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Performance Collection Rules

更新日期: 2010年7月

適用於: System Center Operations Manager 2007

Performance data can be collected in System Center Operations Manager 2007 from any of the data sources detailed in the Performance Data section of this guide. This section provides the details required for specifying the source of the data and the properties available for specifying the criteria for the data to be collected.

Script Based Performance Collection

Script based performance collection runs a monitoring script on a regular schedule and stores the results as performance data. The monitoring script returns a property bag as described in the Monitoring Scripts section of this guide. The performance collection rule maps values of the property bag into properties of the performance data by using $Data variables referring to different values in the property bag.

Performance data properties that the rule must populate are listed in the following table:

 

Property Description

Object

Name of the performance object. This is typically a static value but may be a $Data variable to retrieve a value from the property bag returned from the script.

Counter

Name of the performance counter. This is typically a static value but may be a $Data variable to retrieve a value from the property bag returned from the script.

Instance

Name of the instance if it is specified. If the target of the rule has a single instance on the agent, the instance name may not be specified. If the target of the rule has multiple instances on the agent, an instance name should be specified by using a $Target variable to retrieve the value of a unique property to identify the target object.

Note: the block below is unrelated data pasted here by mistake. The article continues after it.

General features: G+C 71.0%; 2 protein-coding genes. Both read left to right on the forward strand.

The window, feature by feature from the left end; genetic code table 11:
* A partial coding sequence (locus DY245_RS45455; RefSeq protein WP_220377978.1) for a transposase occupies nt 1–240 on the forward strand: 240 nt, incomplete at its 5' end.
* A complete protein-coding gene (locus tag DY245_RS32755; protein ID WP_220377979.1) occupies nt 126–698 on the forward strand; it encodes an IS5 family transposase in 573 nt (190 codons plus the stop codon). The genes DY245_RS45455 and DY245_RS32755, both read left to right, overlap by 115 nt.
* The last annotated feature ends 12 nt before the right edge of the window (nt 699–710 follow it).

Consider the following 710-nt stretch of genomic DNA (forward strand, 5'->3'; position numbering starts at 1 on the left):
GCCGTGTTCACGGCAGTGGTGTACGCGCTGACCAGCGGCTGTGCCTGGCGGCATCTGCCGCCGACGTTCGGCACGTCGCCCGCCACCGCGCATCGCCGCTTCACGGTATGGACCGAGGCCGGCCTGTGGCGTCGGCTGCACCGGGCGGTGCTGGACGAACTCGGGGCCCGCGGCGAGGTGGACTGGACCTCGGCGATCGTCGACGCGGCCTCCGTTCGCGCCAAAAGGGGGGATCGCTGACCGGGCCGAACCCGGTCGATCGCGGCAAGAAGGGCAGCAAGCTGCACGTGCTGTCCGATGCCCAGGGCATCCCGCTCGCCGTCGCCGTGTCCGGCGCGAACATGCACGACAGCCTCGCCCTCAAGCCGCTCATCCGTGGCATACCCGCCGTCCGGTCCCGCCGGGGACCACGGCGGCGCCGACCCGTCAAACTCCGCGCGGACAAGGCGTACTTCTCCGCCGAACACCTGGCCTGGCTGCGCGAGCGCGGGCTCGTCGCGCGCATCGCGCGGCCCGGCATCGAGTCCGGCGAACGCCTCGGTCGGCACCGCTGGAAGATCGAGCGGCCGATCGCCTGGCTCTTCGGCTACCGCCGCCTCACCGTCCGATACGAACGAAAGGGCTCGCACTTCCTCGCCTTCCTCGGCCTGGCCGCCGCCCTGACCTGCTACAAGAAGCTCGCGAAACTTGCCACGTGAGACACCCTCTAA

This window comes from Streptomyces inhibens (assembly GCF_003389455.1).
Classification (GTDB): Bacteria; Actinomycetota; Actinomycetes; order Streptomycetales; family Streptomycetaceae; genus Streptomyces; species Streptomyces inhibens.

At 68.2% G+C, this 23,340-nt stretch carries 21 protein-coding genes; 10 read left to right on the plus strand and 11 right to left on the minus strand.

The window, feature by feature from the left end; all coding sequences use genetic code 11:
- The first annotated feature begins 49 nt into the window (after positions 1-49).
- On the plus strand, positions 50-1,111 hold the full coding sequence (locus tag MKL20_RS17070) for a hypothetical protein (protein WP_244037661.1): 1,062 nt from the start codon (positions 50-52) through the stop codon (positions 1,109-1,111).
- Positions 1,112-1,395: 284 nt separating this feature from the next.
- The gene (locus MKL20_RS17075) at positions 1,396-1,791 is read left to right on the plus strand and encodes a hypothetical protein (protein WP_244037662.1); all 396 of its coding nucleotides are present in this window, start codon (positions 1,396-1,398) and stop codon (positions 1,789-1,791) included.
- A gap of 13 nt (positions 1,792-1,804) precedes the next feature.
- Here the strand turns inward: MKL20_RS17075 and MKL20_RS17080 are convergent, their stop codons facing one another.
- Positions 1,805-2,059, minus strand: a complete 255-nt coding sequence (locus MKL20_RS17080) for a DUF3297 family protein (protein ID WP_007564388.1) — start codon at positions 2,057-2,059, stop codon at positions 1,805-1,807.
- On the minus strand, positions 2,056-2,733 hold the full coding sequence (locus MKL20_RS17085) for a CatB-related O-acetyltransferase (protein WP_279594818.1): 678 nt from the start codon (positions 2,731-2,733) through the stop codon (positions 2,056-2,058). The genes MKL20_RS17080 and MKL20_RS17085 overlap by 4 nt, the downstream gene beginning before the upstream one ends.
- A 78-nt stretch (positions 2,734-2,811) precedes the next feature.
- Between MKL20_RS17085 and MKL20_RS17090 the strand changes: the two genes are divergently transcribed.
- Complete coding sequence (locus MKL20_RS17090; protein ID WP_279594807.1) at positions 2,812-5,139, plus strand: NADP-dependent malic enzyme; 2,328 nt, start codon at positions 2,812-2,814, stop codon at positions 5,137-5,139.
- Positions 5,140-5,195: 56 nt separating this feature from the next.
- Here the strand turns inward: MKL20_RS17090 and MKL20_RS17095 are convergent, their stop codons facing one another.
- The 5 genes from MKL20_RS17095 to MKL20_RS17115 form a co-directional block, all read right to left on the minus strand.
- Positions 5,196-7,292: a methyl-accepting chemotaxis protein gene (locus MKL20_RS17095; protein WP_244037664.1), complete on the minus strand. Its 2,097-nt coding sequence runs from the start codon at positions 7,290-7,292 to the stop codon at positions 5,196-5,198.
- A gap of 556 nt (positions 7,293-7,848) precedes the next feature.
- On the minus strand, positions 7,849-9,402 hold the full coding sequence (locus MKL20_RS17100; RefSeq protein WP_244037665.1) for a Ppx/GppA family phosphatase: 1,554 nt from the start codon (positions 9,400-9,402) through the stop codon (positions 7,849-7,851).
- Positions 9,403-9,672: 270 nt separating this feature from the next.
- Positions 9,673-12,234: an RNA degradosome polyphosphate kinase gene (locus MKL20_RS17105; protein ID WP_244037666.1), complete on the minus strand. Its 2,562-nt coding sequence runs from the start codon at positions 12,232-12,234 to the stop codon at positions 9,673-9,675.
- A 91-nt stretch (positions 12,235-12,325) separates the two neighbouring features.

Value

The numeric value to store. This is typically a $Data variable to retrieve a value from the property bag returned from the script.

Optimized Collection

Performance collection rules based on Windows performance counters can be configured to perform optimized collection. Optimized collection reduces the space that is required by only sampling those performance counters that differ significantly from a previously sampled counter.

When optimized collection is specified, a tolerance must be specified that indicates the value that the sampled data must differ from the previously sampled value for the data to be stored. This tolerance can be either an absolute number or a percentage. An absolute tolerance evaluates the difference between the current and the last counter. A percentage tolerance evaluates the difference as a percentage of the previously sampled value.

An example of optimized collection is the Microsoft.Windows.Server.2008.LogicalDisk.FreeMB.Collection rule in the Windows Server 2008 Operating System (Monitoring) management pack. This rule collects the free space in MB on a logical disk every 5 minutes. Free disk space is a value that typically changes gradually, and under most conditions collecting it with this frequency would create an excess number of sampled counters with minimal value. Increasing the frequency of collection though would introduce the chance of missing those periods where a sudden change in the value did occur.

This rule uses optimized collection specifying an absolute value of 100 MB. This means that the counter is sampled every 5 minutes, but the value is only stored if it differs from the last stored value by 100 MB. This still lets it to perform its sampling at a fairly frequent rate but significantly reduces its storage requirements by reducing the number of unnecessary data points.

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